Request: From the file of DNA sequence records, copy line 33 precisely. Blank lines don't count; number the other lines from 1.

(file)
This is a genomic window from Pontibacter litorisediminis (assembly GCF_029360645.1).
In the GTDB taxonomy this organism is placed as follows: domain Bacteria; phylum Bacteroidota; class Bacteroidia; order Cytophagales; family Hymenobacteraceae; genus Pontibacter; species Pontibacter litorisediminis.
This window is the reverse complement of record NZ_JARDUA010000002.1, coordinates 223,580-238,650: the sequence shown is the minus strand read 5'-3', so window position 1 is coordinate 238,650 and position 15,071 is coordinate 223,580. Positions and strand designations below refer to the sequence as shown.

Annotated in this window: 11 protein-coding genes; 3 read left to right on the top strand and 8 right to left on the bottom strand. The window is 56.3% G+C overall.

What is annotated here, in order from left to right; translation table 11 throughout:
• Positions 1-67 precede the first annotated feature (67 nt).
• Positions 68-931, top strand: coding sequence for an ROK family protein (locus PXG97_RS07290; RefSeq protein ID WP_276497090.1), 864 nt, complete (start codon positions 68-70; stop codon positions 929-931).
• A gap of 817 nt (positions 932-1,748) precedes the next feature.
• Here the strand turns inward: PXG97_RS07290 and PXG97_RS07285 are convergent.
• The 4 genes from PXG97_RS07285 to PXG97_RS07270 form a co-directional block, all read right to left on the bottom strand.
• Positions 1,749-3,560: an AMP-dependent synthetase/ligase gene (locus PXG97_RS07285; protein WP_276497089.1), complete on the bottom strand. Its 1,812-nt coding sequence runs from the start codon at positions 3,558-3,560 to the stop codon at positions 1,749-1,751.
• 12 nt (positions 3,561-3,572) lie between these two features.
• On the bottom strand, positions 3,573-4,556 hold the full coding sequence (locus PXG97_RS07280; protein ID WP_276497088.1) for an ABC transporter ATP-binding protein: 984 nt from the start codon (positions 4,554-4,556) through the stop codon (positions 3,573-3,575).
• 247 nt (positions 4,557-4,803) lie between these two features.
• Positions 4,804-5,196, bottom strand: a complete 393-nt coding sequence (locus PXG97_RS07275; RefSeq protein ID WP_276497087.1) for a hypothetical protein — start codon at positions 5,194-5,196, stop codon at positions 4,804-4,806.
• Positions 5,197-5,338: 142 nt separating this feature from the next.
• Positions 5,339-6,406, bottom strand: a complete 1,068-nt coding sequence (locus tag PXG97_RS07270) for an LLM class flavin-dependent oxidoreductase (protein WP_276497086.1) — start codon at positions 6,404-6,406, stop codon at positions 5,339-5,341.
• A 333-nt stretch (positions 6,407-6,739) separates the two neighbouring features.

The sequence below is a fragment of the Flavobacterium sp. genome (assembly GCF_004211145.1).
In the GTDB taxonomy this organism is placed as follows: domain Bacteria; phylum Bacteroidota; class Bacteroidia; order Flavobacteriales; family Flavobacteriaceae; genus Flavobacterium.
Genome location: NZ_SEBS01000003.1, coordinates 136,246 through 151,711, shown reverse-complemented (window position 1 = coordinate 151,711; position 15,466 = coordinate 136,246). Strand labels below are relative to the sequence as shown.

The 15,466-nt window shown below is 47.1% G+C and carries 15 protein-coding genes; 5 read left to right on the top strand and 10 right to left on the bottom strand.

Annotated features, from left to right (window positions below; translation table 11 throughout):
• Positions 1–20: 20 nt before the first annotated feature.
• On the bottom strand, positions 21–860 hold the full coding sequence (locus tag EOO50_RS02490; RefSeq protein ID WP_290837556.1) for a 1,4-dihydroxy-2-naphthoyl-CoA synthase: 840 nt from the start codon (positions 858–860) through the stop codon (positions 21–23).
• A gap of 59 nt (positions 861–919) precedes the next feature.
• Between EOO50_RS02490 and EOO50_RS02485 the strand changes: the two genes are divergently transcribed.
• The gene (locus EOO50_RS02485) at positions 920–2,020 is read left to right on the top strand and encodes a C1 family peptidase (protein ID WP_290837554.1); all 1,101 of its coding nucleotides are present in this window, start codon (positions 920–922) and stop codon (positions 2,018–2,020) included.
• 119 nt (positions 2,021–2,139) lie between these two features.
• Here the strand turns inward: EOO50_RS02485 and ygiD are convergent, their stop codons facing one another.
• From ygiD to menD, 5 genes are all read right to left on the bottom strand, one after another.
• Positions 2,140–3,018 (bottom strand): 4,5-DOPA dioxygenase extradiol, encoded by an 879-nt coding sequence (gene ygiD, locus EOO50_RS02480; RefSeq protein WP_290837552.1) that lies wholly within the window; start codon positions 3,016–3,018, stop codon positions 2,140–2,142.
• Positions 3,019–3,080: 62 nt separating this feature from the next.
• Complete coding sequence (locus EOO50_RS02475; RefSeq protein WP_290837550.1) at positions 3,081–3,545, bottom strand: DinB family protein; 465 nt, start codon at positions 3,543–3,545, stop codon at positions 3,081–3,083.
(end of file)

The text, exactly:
• Positions 3,019–3,080: 62 nt separating this feature from the next.